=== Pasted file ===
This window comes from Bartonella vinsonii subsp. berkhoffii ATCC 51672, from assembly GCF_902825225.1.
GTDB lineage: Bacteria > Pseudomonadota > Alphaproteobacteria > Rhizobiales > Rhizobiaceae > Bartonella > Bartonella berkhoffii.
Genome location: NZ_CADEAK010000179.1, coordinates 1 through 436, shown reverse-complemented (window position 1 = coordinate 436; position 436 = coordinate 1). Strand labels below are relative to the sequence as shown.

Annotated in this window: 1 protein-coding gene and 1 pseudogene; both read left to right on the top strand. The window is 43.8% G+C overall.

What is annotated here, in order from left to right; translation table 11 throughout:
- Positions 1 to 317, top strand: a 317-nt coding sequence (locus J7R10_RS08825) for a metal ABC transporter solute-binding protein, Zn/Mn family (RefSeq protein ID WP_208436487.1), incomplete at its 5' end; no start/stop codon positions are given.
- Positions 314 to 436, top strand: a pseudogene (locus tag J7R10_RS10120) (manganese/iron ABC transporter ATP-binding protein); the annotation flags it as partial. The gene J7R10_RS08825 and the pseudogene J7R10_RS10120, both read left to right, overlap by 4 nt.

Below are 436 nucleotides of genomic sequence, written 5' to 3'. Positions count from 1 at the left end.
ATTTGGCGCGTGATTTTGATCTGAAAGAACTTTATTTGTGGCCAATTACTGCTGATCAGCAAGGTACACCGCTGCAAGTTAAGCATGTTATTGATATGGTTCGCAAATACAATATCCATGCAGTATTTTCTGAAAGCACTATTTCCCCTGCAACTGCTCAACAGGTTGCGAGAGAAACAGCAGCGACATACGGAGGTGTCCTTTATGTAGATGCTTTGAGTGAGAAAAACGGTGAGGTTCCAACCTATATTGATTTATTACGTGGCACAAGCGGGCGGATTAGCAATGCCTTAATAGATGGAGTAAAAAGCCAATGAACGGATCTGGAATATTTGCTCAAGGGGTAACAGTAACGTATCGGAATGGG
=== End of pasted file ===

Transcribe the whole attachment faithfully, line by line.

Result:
This window comes from Bartonella vinsonii subsp. berkhoffii ATCC 51672, from assembly GCF_902825225.1.
GTDB lineage: Bacteria > Pseudomonadota > Alphaproteobacteria > Rhizobiales > Rhizobiaceae > Bartonella > Bartonella berkhoffii.
Genome location: NZ_CADEAK010000179.1, coordinates 1 through 436, shown reverse-complemented (window position 1 = coordinate 436; position 436 = coordinate 1). Strand labels below are relative to the sequence as shown.

Annotated in this window: 1 protein-coding gene and 1 pseudogene; both read left to right on the top strand. The window is 43.8% G+C overall.

What is annotated here, in order from left to right; translation table 11 throughout:
- Positions 1 to 317, top strand: a 317-nt coding sequence (locus J7R10_RS08825) for a metal ABC transporter solute-binding protein, Zn/Mn family (RefSeq protein ID WP_208436487.1), incomplete at its 5' end; no start/stop codon positions are given.
- Positions 314 to 436, top strand: a pseudogene (locus tag J7R10_RS10120) (manganese/iron ABC transporter ATP-binding protein); the annotation flags it as partial. The gene J7R10_RS08825 and the pseudogene J7R10_RS10120, both read left to right, overlap by 4 nt.

Below are 436 nucleotides of genomic sequence, written 5' to 3'. Positions count from 1 at the left end.
ATTTGGCGCGTGATTTTGATCTGAAAGAACTTTATTTGTGGCCAATTACTGCTGATCAGCAAGGTACACCGCTGCAAGTTAAGCATGTTATTGATATGGTTCGCAAATACAATATCCATGCAGTATTTTCTGAAAGCACTATTTCCCCTGCAACTGCTCAACAGGTTGCGAGAGAAACAGCAGCGACATACGGAGGTGTCCTTTATGTAGATGCTTTGAGTGAGAAAAACGGTGAGGTTCCAACCTATATTGATTTATTACGTGGCACAAGCGGGCGGATTAGCAATGCCTTAATAGATGGAGTAAAAAGCCAATGAACGGATCTGGAATATTTGCTCAAGGGGTAACAGTAACGTATCGGAATGGG